Ireland gig guide - Taylor Swift, Longitude and this week's biggest concerts (2024)

It's a big week for Irish music fans with a number of high-profile taking place over the coming days.

While Taylor Swift may be dominating the headlines, there's plenty of huge gigs taking place to cater for non-Swifties, including the biggest A-list hip-hop and dance music festival in Ireland, a double bill featuring two of the biggest bands of the '90s and an intimate gig from one of greatest female artists of all time.

Here's is your guide to this week's biggest concerts in Ireland.

READ MORE: Taylor Swift Dublin support act, setlist, how to buy tickets, merch prices, Aviva Stadium seating plan and security

READ MORE: Taylor Swift fans take over Dublin as star jets in for Eras Tour dates at Aviva Stadium

Taylor Swift

Aviva Stadium, Dublin - Friday, Saturday & Sunday (SOLD OUT)

It's the biggest hype-machine gig in Ireland since a certain honky-tonk hero with friends in low places, and this Taylor Swift circus makes a Bruce Springsteen tour seem like a local pub gig.

Since tickets went on sale and immediately sold out a year ago, Swift has simply just become the music industry, and everyone else has a bit part.

Even Beyonce’s mega-hyped Cowboy Carter album has been and gone and left the news cycle in Taylor’s wake.

There’s even been endless articles about ‘Swiftonomics’ — and how a Taylor tour can sway the economics of a whole region.

It’ll swing for Dublin in the way of bonkers hotel prices, taxi surge fares, and flights into the city from overseas fans who had no luck in their own countries. Then there’s the thousands of bootleg T-shirts and other merch, to mingle with the real deal from inside the Aviva.

But for the eye-watering prices and the hype that’s near impossible to match, a Taylor Swift gig in 2024 is no rip-off.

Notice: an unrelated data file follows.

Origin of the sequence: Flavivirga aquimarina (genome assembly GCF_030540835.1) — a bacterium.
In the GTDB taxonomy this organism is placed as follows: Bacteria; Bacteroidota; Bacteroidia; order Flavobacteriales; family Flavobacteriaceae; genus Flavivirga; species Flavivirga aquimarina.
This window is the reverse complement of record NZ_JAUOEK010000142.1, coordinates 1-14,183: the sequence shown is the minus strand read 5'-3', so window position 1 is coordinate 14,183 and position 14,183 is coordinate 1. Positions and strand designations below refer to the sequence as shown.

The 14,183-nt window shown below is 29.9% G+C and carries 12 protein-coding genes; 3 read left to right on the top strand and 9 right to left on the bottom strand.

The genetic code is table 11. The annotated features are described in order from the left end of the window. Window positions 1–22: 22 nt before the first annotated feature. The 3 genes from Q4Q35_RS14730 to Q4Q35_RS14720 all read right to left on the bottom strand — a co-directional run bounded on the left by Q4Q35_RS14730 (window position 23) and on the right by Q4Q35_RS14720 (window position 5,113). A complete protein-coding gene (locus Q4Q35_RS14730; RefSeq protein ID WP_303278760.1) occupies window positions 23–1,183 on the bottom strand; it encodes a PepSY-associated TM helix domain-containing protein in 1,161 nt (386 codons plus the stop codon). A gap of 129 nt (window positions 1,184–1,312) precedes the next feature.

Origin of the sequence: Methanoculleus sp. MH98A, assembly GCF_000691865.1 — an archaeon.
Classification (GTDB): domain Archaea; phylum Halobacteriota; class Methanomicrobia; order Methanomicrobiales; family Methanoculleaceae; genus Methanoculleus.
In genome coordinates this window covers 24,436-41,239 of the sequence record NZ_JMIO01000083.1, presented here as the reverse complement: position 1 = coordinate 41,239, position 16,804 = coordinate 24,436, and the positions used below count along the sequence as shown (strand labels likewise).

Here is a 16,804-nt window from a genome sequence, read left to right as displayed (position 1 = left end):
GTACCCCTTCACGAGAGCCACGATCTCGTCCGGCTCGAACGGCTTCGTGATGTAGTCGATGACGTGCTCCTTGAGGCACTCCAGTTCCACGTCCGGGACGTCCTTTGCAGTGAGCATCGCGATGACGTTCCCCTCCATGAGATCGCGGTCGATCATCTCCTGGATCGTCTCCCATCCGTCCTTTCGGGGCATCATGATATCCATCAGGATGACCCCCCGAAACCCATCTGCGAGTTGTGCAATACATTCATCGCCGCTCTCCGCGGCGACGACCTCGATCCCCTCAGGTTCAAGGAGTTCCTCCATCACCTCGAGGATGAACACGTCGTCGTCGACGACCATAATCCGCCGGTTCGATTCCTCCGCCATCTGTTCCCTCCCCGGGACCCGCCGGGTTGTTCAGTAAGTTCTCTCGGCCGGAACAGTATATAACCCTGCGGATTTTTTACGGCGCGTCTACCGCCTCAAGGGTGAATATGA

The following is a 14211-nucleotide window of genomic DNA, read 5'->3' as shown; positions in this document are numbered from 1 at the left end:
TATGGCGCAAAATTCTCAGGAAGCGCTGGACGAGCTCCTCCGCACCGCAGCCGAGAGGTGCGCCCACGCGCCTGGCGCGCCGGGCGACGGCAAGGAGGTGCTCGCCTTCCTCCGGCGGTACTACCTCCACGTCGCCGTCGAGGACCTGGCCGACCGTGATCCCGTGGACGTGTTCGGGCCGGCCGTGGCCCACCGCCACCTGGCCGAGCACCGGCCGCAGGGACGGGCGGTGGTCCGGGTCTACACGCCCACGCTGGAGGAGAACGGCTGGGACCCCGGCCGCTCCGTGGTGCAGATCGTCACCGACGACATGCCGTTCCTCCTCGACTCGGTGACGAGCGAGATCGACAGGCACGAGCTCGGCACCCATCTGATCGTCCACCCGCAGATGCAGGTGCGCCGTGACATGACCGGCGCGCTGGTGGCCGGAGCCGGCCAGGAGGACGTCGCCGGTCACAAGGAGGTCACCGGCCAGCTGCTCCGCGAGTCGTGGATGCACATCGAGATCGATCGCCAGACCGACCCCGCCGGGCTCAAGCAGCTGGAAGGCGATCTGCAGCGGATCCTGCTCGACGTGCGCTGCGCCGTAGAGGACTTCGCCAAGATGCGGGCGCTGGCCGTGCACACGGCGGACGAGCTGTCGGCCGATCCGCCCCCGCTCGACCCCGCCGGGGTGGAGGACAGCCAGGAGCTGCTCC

The Eras tour celebrates just that — all of her album cycles within their own segment, with their own backdrops and presentation, with Swift playing well over three hours.

It’s already the highest grossing live tour of all time, and also one of the most choreographically pristine, with few bum notes or glitches — mistakes would be pounced on in today’s social media predator culture.

It’s also been the biggest rush on tickets in recent memory, so hold on tight to yours if you got one.

Patti Smith

Vicar Street, Dublin - Friday, €79 (Ticketmaster resale only)

This is billed as “The Patti Smith Quartet”, but if you’re doing a double-take half expecting a baroque string section, don’t worry.

This is the proto-punk icon in stripped-down band mode — guitarist Lenny Kaye, who she has collaborated with since 1971, drummer Jay Dee Daugherty (since 1975), bassist Tony Shanahan (since 1996), and her son Jackson Smith on guitar, who has worked with her for over a decade.

These days Smith doesn’t just do gigs — over the past decade I’ve seen her a few times and she seems to bless the ground and summon genuine power from the Earth, amid the poetic, fist-up anthems like ‘People Have the Power’, ‘Gloria’, ‘Dancing Barefoot’, and inspiring covers of Bob Dylan, Neil Young and Midnight Oil.

Between songs, it feels like she’s delivering a poetic speech for the ages, rather than rock’n’roll banter.

As well as a legend in music since the 70s, Smith is an accomplished author, visual artist, poet and human rights activist — and, at 75, don’t expect her to go gentle into that good night...